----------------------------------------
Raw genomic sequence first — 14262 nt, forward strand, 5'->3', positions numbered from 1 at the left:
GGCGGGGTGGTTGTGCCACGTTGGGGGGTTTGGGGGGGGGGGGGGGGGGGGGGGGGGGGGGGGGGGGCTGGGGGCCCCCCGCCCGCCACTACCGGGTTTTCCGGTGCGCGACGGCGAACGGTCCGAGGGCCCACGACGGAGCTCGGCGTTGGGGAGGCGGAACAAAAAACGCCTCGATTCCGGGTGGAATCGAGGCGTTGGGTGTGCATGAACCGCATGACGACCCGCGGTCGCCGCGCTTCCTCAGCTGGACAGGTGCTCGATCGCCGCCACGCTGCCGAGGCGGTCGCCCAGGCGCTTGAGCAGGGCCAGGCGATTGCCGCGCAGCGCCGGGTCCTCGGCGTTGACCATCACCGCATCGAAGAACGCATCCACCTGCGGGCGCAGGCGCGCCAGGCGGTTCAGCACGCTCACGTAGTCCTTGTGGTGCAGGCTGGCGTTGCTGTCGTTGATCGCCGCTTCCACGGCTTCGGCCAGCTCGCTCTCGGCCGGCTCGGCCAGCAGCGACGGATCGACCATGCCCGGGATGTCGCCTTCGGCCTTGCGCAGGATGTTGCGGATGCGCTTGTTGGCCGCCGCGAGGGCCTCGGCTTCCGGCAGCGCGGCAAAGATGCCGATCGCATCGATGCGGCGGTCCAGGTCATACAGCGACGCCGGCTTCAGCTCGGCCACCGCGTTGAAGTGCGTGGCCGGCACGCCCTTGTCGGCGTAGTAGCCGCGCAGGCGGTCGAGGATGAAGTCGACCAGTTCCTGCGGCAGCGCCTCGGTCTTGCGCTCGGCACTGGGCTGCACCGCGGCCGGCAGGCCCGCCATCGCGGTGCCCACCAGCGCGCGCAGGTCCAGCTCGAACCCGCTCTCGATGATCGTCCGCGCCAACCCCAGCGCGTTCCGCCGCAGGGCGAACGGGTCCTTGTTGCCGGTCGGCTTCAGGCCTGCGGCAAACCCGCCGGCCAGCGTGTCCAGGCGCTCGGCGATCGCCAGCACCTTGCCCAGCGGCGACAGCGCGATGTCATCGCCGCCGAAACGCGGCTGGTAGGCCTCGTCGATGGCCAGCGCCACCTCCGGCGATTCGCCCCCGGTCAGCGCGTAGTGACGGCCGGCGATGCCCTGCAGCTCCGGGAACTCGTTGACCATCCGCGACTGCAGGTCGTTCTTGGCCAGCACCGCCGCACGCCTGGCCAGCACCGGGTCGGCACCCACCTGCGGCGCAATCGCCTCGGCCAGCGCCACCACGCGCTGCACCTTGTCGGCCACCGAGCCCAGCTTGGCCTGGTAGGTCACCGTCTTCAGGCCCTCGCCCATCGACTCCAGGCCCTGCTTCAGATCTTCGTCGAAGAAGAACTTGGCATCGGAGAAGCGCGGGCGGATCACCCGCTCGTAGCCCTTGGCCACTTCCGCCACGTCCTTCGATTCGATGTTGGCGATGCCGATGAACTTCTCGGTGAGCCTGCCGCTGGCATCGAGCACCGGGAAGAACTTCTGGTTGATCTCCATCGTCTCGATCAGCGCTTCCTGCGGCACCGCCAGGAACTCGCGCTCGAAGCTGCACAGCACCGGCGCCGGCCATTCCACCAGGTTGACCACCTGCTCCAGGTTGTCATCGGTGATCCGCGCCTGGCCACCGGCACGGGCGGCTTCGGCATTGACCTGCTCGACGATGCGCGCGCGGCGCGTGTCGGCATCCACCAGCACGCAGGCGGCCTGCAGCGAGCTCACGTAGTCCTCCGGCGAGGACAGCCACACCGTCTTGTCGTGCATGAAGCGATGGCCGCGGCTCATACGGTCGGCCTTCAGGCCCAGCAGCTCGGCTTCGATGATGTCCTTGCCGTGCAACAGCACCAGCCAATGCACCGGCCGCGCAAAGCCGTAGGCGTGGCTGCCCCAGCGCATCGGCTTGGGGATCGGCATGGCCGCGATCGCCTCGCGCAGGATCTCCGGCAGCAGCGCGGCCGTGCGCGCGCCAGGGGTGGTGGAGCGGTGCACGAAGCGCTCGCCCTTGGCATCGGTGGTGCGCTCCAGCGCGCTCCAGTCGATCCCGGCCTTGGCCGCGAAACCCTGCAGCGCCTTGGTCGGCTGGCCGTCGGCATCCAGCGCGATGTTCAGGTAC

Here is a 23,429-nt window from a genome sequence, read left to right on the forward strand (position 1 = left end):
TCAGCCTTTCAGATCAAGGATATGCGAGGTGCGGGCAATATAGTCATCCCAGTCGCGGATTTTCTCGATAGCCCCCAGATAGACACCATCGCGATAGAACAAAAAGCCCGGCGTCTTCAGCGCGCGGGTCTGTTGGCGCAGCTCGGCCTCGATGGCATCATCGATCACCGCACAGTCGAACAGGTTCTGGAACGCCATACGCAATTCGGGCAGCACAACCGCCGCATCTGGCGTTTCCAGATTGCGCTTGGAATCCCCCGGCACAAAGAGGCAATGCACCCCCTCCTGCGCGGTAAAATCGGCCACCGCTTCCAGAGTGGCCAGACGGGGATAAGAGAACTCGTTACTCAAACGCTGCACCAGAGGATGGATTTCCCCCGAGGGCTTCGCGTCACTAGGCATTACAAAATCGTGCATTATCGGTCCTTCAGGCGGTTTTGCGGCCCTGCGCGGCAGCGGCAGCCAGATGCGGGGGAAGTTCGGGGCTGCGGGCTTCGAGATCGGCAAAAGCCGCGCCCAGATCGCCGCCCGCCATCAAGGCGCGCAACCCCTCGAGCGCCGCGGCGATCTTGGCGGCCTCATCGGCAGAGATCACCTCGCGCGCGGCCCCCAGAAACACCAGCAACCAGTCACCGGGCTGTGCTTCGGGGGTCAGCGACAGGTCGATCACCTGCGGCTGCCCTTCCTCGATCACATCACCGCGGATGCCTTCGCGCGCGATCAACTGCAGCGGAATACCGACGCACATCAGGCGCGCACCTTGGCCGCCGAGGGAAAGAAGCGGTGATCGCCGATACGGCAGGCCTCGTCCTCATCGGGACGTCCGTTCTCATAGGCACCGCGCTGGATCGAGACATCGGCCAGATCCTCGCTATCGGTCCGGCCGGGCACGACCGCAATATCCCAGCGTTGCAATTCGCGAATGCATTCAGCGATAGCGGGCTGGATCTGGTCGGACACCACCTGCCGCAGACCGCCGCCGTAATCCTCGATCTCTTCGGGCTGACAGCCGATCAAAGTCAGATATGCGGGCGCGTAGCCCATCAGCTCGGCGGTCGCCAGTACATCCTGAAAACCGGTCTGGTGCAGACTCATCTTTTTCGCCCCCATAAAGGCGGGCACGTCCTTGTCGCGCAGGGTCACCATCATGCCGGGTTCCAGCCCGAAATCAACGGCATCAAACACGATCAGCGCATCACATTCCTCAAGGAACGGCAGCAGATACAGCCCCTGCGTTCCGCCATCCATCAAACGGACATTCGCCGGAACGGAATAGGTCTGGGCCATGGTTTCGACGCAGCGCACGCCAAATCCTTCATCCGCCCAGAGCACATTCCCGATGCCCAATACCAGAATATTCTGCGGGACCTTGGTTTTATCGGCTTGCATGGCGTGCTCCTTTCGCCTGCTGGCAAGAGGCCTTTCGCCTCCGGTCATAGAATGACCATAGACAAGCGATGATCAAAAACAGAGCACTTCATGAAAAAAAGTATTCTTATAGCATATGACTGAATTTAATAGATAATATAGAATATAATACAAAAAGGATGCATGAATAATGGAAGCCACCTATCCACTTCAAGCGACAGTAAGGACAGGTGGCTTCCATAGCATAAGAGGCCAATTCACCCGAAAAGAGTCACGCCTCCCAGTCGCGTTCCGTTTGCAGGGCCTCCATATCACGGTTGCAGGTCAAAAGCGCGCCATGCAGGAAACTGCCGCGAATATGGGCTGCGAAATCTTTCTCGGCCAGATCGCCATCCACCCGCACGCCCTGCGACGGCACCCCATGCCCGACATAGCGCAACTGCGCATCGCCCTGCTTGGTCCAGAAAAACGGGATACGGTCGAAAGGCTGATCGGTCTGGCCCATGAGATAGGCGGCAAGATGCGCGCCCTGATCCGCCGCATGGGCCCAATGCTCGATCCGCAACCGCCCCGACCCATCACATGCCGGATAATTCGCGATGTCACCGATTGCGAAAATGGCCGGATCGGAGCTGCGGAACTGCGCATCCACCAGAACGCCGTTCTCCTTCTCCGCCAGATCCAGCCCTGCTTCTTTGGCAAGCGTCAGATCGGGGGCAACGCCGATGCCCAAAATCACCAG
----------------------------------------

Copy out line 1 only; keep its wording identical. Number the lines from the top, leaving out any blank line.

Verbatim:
Raw genomic sequence first — 14262 nt, forward strand, 5'->3', positions numbered from 1 at the left: